There’s been a sharp increase in corporate fraud in Australia, with women behind an increasing proportion of cases uncovered.
For the six months to March, the value of frauds uncovered almost tripled. There were 116 frauds with a combined value of $381.1 million, an average ripoff of $3.3 million, according to KPMG’s latest Fraud Barometer.
This compares with 91 frauds with a value of $128.4 million, at an average value of $1.4 million in the previous six months.
“Cyber-crime continues to rise,” says Gary Gill, head of forensic at KPMG Australia.
“We are seeing an alarming increase in the number of spoofed emails, which are often addressed to senior finance personnel, purportedly from someone in the C suite, with instructions to transfer large sums of money into bank accounts.”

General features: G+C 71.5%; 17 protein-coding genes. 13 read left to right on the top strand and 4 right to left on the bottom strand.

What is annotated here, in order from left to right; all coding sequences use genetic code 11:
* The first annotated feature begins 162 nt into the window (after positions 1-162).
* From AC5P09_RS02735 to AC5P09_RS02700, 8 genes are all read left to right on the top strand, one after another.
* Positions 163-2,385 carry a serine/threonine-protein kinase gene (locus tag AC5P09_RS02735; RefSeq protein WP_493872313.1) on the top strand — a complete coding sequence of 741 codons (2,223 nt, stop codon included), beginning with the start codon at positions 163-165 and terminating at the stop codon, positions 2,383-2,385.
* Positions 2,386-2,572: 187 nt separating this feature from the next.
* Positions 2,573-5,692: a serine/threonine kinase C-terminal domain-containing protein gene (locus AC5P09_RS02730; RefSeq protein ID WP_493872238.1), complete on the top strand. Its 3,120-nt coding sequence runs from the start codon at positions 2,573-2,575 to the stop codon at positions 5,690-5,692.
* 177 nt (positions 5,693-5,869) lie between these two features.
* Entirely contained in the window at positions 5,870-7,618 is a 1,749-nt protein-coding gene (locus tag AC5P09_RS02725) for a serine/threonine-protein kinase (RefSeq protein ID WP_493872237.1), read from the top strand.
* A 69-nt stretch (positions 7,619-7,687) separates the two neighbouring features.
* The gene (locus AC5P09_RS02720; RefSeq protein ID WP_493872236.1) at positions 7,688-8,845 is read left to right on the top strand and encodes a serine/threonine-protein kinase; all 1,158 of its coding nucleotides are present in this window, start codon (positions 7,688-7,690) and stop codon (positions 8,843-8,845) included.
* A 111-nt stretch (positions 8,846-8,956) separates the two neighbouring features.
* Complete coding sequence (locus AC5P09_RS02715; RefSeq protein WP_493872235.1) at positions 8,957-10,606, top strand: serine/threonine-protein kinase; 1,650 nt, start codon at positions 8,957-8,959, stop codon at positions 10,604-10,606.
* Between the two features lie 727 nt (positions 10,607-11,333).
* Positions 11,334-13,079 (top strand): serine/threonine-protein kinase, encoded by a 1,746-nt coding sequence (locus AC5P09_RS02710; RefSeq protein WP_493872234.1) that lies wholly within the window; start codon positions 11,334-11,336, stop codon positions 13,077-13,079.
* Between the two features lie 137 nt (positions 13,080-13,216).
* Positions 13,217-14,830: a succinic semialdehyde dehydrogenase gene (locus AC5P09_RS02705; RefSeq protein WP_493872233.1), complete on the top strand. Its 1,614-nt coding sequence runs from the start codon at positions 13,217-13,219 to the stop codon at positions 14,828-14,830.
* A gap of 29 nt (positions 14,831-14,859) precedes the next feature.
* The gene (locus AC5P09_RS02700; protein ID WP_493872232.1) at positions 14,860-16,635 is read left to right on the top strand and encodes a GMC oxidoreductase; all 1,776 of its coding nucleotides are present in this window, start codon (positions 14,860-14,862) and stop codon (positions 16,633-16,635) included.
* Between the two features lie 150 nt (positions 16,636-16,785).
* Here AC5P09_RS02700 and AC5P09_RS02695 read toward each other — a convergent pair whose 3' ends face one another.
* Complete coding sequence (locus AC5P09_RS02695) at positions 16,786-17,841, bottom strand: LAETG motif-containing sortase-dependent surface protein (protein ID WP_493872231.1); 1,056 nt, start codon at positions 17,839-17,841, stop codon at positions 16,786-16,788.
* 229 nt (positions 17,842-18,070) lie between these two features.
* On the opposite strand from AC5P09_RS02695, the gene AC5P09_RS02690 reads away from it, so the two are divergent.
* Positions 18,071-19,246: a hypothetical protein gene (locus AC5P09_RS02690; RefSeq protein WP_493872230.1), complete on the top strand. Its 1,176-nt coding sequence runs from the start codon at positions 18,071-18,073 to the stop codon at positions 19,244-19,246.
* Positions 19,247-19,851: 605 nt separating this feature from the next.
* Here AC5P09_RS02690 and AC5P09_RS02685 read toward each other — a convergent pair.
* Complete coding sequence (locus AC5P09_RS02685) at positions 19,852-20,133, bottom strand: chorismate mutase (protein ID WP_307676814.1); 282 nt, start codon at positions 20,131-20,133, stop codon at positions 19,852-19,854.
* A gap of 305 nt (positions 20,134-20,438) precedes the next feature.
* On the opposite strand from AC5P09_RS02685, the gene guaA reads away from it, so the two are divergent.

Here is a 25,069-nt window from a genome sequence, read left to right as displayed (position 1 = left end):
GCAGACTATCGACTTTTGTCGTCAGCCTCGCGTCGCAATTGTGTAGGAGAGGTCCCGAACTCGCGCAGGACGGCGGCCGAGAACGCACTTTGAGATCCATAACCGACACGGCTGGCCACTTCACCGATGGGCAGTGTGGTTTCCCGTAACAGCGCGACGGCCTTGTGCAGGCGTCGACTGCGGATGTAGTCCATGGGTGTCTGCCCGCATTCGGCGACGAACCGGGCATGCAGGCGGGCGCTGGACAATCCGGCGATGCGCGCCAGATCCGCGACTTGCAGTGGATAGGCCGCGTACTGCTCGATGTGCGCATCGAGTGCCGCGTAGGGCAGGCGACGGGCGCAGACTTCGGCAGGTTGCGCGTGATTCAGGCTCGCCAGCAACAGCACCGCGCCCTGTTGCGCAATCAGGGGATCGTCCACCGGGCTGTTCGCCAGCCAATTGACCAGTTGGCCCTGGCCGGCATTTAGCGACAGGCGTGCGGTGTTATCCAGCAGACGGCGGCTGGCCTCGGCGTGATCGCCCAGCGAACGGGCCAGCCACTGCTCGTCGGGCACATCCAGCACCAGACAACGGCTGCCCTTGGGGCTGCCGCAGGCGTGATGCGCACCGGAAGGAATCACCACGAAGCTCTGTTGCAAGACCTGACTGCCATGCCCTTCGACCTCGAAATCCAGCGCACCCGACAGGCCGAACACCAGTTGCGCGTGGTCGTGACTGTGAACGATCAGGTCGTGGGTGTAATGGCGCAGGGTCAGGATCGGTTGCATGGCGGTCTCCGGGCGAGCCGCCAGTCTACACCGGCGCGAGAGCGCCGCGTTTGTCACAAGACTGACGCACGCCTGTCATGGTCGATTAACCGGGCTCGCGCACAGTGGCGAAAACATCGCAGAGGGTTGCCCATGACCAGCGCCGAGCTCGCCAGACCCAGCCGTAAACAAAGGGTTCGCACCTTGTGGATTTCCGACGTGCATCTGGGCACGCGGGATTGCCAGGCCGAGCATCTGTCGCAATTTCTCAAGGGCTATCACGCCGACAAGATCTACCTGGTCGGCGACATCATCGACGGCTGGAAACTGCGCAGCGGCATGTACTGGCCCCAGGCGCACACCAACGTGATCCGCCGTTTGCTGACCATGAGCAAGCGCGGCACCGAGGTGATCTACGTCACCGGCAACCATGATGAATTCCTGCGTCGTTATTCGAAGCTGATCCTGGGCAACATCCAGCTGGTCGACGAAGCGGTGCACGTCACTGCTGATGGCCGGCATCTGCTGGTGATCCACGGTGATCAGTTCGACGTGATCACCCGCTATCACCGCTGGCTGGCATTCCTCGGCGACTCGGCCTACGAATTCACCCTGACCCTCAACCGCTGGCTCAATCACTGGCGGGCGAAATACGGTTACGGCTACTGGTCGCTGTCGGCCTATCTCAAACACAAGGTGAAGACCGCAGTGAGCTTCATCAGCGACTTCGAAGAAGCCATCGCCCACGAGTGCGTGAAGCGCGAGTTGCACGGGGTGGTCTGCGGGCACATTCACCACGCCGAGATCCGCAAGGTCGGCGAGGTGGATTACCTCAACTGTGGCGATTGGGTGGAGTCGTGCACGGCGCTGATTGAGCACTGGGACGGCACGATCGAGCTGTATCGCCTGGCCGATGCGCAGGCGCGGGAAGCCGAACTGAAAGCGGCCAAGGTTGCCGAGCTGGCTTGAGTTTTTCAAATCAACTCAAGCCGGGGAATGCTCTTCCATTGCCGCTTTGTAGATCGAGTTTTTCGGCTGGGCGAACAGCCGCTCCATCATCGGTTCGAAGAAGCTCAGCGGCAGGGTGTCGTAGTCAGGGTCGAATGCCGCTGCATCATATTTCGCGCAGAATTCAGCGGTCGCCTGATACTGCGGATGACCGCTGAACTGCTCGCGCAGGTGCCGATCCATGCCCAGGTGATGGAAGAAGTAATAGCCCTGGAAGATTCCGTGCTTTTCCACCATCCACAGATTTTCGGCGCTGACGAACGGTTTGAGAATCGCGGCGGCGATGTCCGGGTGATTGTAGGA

However, the latest Fraud Barometer shows that the most common perpetrators are business insiders. Frauds attributable to management average $5.7 million, more than double that of non-management employees.
And the proportion of frauds committed by women in Australia have increased by 26%. Male fraudsters are responsible for 61% of offences with women at 39%.
This is far bigger than the global average of 17% of frauds committed by women.
And the offenders are getting younger. More than a quarter of fraudsters are aged below 36 years, almost double the global average.
In Australia, Queensland ($195 million) and NSW ($124 million) top the fraud charts.
The frauds uncovered in Queensland include a $68 million tax evasion scam by an emerging technology business, a $23 million sports betting scam and a $65 million fraudulent scheme involving more than 11,000 investors.
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